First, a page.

I appreciate that you?re trying to figure this out, but there are
some things you evidently don?t yet understand.
First off, it?s not the acceleration which is inducing the supposed
increase in mass. It?s just the relative velocity.
Second, there isn?t really any increase in mass with velocity.
That?s nowadays an obsolete interpretation of special relativity. All
the effects which were once attributed to changes in mass are
understandable via time dilation.
A black hole can have any mass, large or small- if it?s contained
within its own Schwartzchild Radius. Your body could be a black hole,
if it were squashed small enough. The Sun isn?t a black hole because
its Schwartzchild Radius is a lot smaller than the Sun currently is.
So yes, if you turned a knob and increased the strength of gravity
sufficiently, everything could be made into black holes.
It?s not necessarily true that any two colliding particles have
much likelihood of approaching close enough to form a black hole. For
instance, suppose two deuterons smash into each other. (A deuteron is
a heavy hydrogen nucleus, one proton & one neutron.) As they get
close, the protons? mutual electrical repulsion accelerates them away
from each other. Once they do get close enough, the short-range gluon
force can equal the electrical repulsion, and the two deuterons will
just lock together to form a helium nucleus. But it?s hard enough just
to get them close enough to undergo nuclear fusion. Once they lock at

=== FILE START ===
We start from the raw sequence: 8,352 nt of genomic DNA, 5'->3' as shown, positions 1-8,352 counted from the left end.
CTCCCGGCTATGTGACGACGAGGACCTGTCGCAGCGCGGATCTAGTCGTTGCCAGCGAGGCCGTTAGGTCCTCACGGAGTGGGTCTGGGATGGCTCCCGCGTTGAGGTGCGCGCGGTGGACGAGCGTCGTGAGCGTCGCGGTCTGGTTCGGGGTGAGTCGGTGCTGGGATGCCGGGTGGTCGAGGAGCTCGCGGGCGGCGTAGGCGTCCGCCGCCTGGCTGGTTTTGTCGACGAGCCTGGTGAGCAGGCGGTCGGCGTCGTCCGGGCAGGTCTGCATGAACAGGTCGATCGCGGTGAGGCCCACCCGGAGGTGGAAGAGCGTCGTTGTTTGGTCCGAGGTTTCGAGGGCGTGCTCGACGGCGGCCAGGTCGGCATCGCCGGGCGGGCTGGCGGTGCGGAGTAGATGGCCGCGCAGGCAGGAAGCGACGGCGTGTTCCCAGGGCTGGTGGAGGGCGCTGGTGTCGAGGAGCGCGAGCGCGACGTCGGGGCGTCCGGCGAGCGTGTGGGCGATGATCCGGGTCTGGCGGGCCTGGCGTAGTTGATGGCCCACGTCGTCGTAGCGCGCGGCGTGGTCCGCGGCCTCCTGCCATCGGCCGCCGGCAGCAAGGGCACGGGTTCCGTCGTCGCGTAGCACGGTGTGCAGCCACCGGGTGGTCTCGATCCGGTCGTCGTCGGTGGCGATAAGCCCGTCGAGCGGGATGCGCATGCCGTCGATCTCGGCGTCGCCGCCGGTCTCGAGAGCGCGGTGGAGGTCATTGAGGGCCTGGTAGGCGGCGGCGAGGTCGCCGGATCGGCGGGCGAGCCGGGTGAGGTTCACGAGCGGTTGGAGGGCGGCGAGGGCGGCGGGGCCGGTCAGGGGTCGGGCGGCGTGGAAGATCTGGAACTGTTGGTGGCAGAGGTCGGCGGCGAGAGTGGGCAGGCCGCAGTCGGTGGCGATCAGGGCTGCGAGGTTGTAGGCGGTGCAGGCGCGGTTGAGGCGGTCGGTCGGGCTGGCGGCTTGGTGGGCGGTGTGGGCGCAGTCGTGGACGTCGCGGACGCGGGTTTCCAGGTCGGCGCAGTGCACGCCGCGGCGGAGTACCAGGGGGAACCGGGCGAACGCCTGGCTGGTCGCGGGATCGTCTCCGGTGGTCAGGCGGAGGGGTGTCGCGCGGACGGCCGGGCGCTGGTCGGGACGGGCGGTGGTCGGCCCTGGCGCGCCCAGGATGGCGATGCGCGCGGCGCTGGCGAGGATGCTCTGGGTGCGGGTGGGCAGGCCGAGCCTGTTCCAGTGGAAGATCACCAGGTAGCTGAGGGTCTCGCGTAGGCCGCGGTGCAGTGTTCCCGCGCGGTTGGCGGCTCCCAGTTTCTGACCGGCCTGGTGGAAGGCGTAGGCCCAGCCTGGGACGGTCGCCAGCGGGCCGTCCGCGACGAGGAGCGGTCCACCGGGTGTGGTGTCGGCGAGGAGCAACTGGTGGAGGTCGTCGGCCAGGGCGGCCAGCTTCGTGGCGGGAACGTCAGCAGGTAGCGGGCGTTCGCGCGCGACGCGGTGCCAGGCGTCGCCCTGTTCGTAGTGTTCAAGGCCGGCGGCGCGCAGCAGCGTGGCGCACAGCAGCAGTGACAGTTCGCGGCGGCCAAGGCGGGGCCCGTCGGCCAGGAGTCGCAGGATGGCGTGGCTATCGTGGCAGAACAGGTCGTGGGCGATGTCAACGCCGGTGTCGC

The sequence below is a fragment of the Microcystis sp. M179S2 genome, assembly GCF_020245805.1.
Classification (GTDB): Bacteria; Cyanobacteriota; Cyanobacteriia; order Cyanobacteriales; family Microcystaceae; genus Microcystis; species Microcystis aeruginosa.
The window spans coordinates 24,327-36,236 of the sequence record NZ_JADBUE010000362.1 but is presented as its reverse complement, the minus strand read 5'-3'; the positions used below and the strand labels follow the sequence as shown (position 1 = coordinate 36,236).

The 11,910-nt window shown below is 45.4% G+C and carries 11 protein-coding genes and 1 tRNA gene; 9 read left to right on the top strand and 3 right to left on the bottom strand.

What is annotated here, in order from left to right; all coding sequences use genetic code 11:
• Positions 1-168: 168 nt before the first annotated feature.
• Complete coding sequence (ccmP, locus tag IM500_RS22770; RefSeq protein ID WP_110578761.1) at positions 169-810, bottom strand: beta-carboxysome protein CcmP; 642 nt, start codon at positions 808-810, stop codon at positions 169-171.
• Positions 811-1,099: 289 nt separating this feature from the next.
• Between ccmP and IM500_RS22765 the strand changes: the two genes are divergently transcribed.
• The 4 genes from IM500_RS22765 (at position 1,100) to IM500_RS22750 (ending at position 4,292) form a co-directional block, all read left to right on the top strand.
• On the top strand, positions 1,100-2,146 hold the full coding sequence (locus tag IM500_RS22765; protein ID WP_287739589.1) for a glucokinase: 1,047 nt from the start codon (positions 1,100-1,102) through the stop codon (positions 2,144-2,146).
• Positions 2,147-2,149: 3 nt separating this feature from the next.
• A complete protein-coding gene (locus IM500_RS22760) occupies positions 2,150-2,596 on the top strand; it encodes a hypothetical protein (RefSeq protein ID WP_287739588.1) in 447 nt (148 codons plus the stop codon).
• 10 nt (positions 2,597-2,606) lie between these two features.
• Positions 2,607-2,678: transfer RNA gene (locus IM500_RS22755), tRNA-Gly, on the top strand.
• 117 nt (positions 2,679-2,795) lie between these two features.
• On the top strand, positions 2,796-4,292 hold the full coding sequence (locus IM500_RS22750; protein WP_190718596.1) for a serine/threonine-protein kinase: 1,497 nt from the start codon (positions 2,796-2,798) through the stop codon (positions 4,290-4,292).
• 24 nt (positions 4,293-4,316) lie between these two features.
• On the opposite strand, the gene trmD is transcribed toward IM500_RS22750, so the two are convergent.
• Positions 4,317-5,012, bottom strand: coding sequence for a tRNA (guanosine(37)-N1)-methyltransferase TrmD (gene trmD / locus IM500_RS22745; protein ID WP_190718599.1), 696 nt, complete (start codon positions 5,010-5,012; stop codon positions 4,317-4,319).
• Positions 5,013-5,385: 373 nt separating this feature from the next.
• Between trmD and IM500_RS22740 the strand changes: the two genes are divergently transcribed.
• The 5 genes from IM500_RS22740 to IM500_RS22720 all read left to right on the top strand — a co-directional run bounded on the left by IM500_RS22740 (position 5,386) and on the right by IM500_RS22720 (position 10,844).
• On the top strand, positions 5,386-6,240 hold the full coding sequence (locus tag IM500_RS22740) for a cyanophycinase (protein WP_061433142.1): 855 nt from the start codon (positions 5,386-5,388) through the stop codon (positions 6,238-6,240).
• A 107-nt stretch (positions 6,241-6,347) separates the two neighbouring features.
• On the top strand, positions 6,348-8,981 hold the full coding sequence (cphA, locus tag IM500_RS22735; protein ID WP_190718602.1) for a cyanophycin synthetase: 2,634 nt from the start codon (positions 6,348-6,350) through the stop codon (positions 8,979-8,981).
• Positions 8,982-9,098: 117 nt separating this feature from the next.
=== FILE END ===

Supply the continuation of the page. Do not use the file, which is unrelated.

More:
short range, the gluon force is at equilibrium with the electrical
force. It then becomes incredibly hard to press them even further
together. Getting them close enough to form a black hole isn?t
something which will happen very casually.
Regarding increasingly massive elements becoming black holes, it
won?t happen. Keep in mind that, even as the mass-number of an element
rises, so also does the diameter of the nucleus. It?s always larger
than its own Schwartzchild Radius. Consider a neutron star. It?s a
very large-scale atomic nucleus, a mass of neutrons. Yet it doesn?t
spontaneously collapse into a black hole.
Incidentally, regarding the first sentence in your post, about the
?new particle accelerator?, this refers to an experiment a year or two
back at Brookhaven, in which heavy ions were collided into targets.
What essentially happened was very interesting.
In general relativity there?s an idea called the ?equivalence
principle?. Roughly speaking, any two equally accelerated frames of
reference are considered equivalent. As I stand on the ground, I?m
immersed in Earth?s gravitational field. I am accelerated downward via
gravity. I?m also accelerated upward due to the electrical repulsion
of the outer orbital electrons in the surface atoms of both my feet
and the soil.
So what if a charged particle is smashed into an equally charged
target at high velocity? It gets very HIGHLY accelerated by the rapid
interaction in the brief collision. This very large acceleration is
equivalent to the particle being immersed in a strong gravitational
field. If the accelerator gets the particle up to a high enough speed,
and it loses that speed fast enough in the collision, it?s like
creating the gravitational environment near a tiny black hole. So what
happens in the near neighborhood of small black holes? They emit
Hawking Radiation. This is what the researchers speculate that they
observed in their experiment, Hawking Radiation.